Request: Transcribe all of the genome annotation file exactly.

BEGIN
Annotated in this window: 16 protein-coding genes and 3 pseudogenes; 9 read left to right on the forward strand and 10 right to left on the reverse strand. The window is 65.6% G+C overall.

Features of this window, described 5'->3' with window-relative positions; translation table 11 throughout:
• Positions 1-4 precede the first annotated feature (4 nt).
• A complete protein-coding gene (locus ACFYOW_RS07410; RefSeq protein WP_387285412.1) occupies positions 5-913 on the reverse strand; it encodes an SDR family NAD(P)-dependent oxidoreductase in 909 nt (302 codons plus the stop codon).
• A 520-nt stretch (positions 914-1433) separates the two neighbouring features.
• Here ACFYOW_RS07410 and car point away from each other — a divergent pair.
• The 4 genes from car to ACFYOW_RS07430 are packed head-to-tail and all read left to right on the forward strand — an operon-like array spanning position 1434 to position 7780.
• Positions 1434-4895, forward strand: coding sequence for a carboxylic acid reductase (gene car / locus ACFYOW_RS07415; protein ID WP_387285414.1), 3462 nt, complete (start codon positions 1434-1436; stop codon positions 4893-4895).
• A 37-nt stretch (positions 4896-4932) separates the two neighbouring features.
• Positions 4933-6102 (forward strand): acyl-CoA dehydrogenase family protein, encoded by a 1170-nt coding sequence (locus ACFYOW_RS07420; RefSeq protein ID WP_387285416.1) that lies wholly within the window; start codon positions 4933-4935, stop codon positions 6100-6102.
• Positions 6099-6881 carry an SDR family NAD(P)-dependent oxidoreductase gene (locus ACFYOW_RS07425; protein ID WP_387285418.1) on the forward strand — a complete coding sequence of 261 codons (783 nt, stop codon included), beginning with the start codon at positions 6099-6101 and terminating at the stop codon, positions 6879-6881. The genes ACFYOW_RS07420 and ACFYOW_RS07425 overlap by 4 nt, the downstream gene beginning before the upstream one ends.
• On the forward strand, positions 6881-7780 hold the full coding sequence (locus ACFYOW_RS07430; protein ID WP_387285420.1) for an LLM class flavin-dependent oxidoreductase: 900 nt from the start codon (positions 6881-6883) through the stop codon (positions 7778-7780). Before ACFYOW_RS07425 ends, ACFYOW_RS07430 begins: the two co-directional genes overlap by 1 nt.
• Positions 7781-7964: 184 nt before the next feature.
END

Annotated in this window: 16 protein-coding genes and 3 pseudogenes; 9 read left to right on the forward strand and 10 right to left on the reverse strand. The window is 65.6% G+C overall.

Features of this window, described 5'->3' with window-relative positions; translation table 11 throughout:
• Positions 1-4 precede the first annotated feature (4 nt).
• A complete protein-coding gene (locus ACFYOW_RS07410; RefSeq protein WP_387285412.1) occupies positions 5-913 on the reverse strand; it encodes an SDR family NAD(P)-dependent oxidoreductase in 909 nt (302 codons plus the stop codon).
• A 520-nt stretch (positions 914-1433) separates the two neighbouring features.
• Here ACFYOW_RS07410 and car point away from each other — a divergent pair.
• The 4 genes from car to ACFYOW_RS07430 are packed head-to-tail and all read left to right on the forward strand — an operon-like array spanning position 1434 to position 7780.
• Positions 1434-4895, forward strand: coding sequence for a carboxylic acid reductase (gene car / locus ACFYOW_RS07415; protein ID WP_387285414.1), 3462 nt, complete (start codon positions 1434-1436; stop codon positions 4893-4895).
• A 37-nt stretch (positions 4896-4932) separates the two neighbouring features.
• Positions 4933-6102 (forward strand): acyl-CoA dehydrogenase family protein, encoded by a 1170-nt coding sequence (locus ACFYOW_RS07420; RefSeq protein ID WP_387285416.1) that lies wholly within the window; start codon positions 4933-4935, stop codon positions 6100-6102.
• Positions 6099-6881 carry an SDR family NAD(P)-dependent oxidoreductase gene (locus ACFYOW_RS07425; protein ID WP_387285418.1) on the forward strand — a complete coding sequence of 261 codons (783 nt, stop codon included), beginning with the start codon at positions 6099-6101 and terminating at the stop codon, positions 6879-6881. The genes ACFYOW_RS07420 and ACFYOW_RS07425 overlap by 4 nt, the downstream gene beginning before the upstream one ends.
• On the forward strand, positions 6881-7780 hold the full coding sequence (locus ACFYOW_RS07430; protein ID WP_387285420.1) for an LLM class flavin-dependent oxidoreductase: 900 nt from the start codon (positions 6881-6883) through the stop codon (positions 7778-7780). Before ACFYOW_RS07425 ends, ACFYOW_RS07430 begins: the two co-directional genes overlap by 1 nt.
• Positions 7781-7964: 184 nt before the next feature.